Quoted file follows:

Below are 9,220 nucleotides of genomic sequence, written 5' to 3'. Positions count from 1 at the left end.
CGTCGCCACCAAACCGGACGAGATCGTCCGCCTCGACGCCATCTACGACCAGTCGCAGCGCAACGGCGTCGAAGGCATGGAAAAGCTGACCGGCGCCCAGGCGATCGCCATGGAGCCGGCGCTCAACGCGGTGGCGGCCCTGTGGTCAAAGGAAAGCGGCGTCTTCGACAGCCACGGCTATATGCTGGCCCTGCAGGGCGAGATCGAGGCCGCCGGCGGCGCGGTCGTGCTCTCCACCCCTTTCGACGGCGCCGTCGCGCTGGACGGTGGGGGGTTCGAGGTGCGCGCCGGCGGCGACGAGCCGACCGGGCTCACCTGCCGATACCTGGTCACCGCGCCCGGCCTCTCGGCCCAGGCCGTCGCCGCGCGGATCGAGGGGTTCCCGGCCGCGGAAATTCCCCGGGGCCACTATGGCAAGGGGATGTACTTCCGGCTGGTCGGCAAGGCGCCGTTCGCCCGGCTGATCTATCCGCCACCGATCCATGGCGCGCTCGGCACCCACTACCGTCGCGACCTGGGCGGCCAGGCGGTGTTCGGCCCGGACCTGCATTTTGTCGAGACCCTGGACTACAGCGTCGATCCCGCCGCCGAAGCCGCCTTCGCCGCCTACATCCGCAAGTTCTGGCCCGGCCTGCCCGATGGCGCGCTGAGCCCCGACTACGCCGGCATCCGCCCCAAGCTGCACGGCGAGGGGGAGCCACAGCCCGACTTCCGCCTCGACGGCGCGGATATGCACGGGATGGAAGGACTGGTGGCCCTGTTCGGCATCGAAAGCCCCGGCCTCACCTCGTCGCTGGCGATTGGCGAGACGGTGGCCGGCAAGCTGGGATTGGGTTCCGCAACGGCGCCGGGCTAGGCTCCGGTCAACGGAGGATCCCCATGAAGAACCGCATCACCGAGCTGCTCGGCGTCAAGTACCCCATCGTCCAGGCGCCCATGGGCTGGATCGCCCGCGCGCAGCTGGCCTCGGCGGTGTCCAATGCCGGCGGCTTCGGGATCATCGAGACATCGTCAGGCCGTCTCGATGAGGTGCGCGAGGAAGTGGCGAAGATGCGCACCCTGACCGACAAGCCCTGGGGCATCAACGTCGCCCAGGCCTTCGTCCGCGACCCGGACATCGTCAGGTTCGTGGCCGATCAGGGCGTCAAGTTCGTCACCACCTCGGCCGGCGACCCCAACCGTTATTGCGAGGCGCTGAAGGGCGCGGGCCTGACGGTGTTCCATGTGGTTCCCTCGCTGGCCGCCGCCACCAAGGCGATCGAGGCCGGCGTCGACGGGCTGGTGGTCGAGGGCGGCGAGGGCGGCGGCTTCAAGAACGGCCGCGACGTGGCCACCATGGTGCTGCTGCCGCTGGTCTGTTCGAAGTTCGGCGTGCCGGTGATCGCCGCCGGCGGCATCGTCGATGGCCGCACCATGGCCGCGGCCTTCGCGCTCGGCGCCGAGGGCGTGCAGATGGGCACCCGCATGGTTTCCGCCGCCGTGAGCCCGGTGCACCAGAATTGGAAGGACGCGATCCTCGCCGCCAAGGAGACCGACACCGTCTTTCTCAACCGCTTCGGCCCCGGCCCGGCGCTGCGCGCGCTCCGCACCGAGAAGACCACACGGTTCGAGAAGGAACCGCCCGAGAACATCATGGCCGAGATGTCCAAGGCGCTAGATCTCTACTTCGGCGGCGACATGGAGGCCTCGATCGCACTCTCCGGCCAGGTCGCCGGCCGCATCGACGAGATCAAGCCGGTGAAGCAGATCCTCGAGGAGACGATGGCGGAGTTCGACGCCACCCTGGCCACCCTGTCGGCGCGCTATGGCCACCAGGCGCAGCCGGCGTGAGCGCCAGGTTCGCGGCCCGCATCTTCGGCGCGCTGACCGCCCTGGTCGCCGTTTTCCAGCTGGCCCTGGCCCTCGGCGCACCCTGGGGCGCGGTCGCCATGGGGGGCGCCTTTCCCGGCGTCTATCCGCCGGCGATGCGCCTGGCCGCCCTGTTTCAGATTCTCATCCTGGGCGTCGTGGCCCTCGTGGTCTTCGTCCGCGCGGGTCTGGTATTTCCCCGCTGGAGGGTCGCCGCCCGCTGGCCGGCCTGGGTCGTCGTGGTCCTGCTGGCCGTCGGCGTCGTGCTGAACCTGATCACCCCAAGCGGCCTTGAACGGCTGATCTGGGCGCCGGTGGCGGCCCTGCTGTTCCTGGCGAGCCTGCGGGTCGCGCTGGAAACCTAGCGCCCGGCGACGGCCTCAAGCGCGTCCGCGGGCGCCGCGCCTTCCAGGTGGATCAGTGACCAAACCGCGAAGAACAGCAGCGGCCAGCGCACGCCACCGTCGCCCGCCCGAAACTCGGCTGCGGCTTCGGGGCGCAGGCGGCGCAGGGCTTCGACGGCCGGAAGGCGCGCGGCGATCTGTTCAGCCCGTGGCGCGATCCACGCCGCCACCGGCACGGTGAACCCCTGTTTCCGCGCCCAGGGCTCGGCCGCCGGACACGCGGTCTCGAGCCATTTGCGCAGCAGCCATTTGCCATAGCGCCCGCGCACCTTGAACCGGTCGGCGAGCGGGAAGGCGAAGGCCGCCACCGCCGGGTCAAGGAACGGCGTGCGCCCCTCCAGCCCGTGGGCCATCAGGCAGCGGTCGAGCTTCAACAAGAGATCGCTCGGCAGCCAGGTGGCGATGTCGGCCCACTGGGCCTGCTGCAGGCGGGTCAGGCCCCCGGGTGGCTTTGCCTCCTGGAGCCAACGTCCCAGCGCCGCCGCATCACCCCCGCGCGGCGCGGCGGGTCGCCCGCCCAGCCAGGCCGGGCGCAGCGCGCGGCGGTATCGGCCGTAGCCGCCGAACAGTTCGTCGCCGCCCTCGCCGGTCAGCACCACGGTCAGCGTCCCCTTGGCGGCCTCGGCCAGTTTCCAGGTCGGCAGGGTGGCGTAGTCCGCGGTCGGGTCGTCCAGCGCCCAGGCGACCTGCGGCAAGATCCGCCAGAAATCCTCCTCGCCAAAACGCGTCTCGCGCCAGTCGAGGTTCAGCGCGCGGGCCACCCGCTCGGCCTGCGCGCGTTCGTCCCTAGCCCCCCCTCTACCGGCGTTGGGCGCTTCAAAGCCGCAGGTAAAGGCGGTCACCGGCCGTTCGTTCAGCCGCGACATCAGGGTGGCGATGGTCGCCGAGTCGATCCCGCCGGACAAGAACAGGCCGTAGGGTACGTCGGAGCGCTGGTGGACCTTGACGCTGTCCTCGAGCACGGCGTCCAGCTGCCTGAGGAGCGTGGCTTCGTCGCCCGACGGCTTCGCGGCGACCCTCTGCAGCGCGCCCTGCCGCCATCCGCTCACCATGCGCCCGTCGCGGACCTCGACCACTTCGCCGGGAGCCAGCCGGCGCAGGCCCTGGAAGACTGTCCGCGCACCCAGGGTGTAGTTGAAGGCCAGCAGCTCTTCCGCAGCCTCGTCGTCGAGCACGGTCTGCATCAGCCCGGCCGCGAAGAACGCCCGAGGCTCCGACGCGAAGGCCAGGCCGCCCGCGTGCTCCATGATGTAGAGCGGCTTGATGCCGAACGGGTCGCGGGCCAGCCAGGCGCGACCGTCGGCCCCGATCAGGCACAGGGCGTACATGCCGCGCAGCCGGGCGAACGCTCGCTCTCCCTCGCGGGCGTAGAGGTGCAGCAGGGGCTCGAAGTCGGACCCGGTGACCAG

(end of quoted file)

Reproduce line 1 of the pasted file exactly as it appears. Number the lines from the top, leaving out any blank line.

Below are 9,220 nucleotides of genomic sequence, written 5' to 3'. Positions count from 1 at the left end.